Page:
6. Walk it Out- I mentioned to get moving to reach your 10,000 steps. Now, I suggest that you walk it out. After you’re done with your Christmas shopping, drop the bags in the trunk of your car and do a lap or two around the mall to take in the beauty of the lights, decorations, and people. Take deep breaths and let the stress go. You’ve done your shopping; now it’s time to bask in the holiday cheer. After Christmas dinner or other family meals, go for a walk to prolong the quality time and burn off those extra calories.
7. Take Ten- If you can’t find a way to multitask to make some of these other tips work for you, try to at least give yourself 10 minutes a day. In that 10 minutes, try to work up a sweat by going for a quick walk or jog or even running up and down your staircase. Maybe it could be a 10 minute yoga routine or 10 minutes of a program on The Fit Channel. If you can do just this, you will be putting in 70 minutes of exercise that you would have deprived your body of otherwise. That means you are burning anywhere between 350 and 700 calories a week. This helps to shave off those pesky 5 pounds we all complain about gaining during the holidays.
8. Eat In- Eating out is tough on your diet and bad on your wallet. Going on a date? Go out for a drink and then come home to cook! Having a family get together? Do a skinny potluck instead of dining at Olive Garden. Everyone can bring one healthy dish, which is good to everyone’s waist and wallet. In general, whatever you eat at home is going to contain a fraction of the calories and fat that you would consume at a restaurant. Some studies have even pointed out that we eat much more when we go out to dinner because we feel the need to eat our money’s worth and the portions are twice the size of a home meal.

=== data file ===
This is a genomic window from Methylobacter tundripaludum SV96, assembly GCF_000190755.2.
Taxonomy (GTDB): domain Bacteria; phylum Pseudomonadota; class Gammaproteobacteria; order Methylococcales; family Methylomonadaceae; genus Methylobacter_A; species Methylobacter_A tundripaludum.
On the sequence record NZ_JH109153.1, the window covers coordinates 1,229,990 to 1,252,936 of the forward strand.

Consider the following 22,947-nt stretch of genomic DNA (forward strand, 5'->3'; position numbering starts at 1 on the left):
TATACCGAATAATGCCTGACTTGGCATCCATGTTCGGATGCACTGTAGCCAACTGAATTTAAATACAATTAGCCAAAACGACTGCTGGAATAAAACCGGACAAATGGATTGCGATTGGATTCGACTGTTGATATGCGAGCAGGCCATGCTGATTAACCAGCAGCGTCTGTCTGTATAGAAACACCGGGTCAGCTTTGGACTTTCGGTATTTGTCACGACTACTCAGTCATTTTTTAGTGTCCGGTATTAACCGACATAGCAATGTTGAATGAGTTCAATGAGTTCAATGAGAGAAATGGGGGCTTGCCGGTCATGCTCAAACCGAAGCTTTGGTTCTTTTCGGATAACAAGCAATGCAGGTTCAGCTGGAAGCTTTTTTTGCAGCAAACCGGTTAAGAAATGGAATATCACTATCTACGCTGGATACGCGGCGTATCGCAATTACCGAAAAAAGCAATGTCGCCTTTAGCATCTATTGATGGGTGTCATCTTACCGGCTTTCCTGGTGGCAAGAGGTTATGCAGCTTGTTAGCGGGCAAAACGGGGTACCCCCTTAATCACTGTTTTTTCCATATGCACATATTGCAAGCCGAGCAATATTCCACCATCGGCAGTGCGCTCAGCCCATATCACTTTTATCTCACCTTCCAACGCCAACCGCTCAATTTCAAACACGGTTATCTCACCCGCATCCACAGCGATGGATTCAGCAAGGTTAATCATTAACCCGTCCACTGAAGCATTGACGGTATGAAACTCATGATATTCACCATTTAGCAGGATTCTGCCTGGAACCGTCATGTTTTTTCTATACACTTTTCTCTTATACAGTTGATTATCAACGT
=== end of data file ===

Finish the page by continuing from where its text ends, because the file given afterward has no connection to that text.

9. Save Time for Sleep- Nothing replaces seven hours of uninterrupted sleep. Nothing! If you skip on it, your entire body and immune system is deprived. Learn more on sleep depravation here: http://www.washingtonpost.com/wp-dyn/content/article/2005/10/08/AR2005100801405.html. In a recent article in Men’s Health, Dr. Oz explained that late night television is one of the biggest culprits keeping us from our shuteye. He suggests that you TiVo your shows and play them back the next day while you're on the treadmill or lifting light weights. This way you’re getting your precious rest and getting to workout to your favorite shows. I actually TiVo Doctor Oz’s show and workout as I watch. Making rituals like this helps you get fit without feeling like you're depriving yourself.
10. Turn off the Tech- In this day and age, our televisions, laptops, and phones are going nonstop. This cult obsession takes away from times when we could be spending quality time with our families and friends or getting fit. Make a rule or goal for yourself so that you can find a way to reduce your tech time and increase your health time. I tell myself, “When your battery dies on your laptop, Kimberly, the computer is off for the night.” When it dies, I have no excuse for why I’m not working out or spending time with my loved ones. This tech-free time reduces my stress and gets me active.
So there you have it. Ten tips that are practical and helpful so you can keep your health and fitness on track this holiday season. What are some of your tips for staying healthy and fit over the holidays?